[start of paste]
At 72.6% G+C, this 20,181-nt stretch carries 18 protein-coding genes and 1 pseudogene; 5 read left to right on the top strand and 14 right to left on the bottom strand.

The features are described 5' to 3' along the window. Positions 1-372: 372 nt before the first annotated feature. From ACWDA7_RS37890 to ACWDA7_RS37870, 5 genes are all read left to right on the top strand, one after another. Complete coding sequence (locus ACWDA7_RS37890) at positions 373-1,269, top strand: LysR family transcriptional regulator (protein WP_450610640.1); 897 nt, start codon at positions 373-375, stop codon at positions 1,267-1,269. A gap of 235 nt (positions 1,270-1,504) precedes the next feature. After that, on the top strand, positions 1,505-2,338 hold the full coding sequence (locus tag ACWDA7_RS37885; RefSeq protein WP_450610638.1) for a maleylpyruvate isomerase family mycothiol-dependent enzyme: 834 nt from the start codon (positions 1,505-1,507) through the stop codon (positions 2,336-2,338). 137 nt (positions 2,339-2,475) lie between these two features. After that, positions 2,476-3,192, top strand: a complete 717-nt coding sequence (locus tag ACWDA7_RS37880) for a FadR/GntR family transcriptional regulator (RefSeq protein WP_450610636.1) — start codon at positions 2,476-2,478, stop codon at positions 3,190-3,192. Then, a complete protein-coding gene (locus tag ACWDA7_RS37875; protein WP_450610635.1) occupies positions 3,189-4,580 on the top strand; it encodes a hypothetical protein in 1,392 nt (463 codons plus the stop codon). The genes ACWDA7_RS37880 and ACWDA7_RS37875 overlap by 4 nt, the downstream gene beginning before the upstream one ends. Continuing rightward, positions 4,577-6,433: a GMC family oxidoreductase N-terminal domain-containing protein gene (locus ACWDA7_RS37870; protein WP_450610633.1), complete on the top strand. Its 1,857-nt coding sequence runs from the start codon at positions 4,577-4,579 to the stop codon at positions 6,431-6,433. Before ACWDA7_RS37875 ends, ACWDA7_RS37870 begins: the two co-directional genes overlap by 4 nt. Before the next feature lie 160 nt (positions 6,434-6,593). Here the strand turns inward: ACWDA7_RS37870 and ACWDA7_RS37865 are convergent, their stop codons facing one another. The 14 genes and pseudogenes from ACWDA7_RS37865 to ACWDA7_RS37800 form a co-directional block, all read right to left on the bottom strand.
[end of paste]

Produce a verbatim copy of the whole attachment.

At 72.6% G+C, this 20,181-nt stretch carries 18 protein-coding genes and 1 pseudogene; 5 read left to right on the top strand and 14 right to left on the bottom strand.

The features are described 5' to 3' along the window. Positions 1-372: 372 nt before the first annotated feature. From ACWDA7_RS37890 to ACWDA7_RS37870, 5 genes are all read left to right on the top strand, one after another. Complete coding sequence (locus ACWDA7_RS37890) at positions 373-1,269, top strand: LysR family transcriptional regulator (protein WP_450610640.1); 897 nt, start codon at positions 373-375, stop codon at positions 1,267-1,269. A gap of 235 nt (positions 1,270-1,504) precedes the next feature. After that, on the top strand, positions 1,505-2,338 hold the full coding sequence (locus tag ACWDA7_RS37885; RefSeq protein WP_450610638.1) for a maleylpyruvate isomerase family mycothiol-dependent enzyme: 834 nt from the start codon (positions 1,505-1,507) through the stop codon (positions 2,336-2,338). 137 nt (positions 2,339-2,475) lie between these two features. After that, positions 2,476-3,192, top strand: a complete 717-nt coding sequence (locus tag ACWDA7_RS37880) for a FadR/GntR family transcriptional regulator (RefSeq protein WP_450610636.1) — start codon at positions 2,476-2,478, stop codon at positions 3,190-3,192. Then, a complete protein-coding gene (locus tag ACWDA7_RS37875; protein WP_450610635.1) occupies positions 3,189-4,580 on the top strand; it encodes a hypothetical protein in 1,392 nt (463 codons plus the stop codon). The genes ACWDA7_RS37880 and ACWDA7_RS37875 overlap by 4 nt, the downstream gene beginning before the upstream one ends. Continuing rightward, positions 4,577-6,433: a GMC family oxidoreductase N-terminal domain-containing protein gene (locus ACWDA7_RS37870; protein WP_450610633.1), complete on the top strand. Its 1,857-nt coding sequence runs from the start codon at positions 4,577-4,579 to the stop codon at positions 6,431-6,433. Before ACWDA7_RS37875 ends, ACWDA7_RS37870 begins: the two co-directional genes overlap by 4 nt. Before the next feature lie 160 nt (positions 6,434-6,593). Here the strand turns inward: ACWDA7_RS37870 and ACWDA7_RS37865 are convergent, their stop codons facing one another. The 14 genes and pseudogenes from ACWDA7_RS37865 to ACWDA7_RS37800 form a co-directional block, all read right to left on the bottom strand.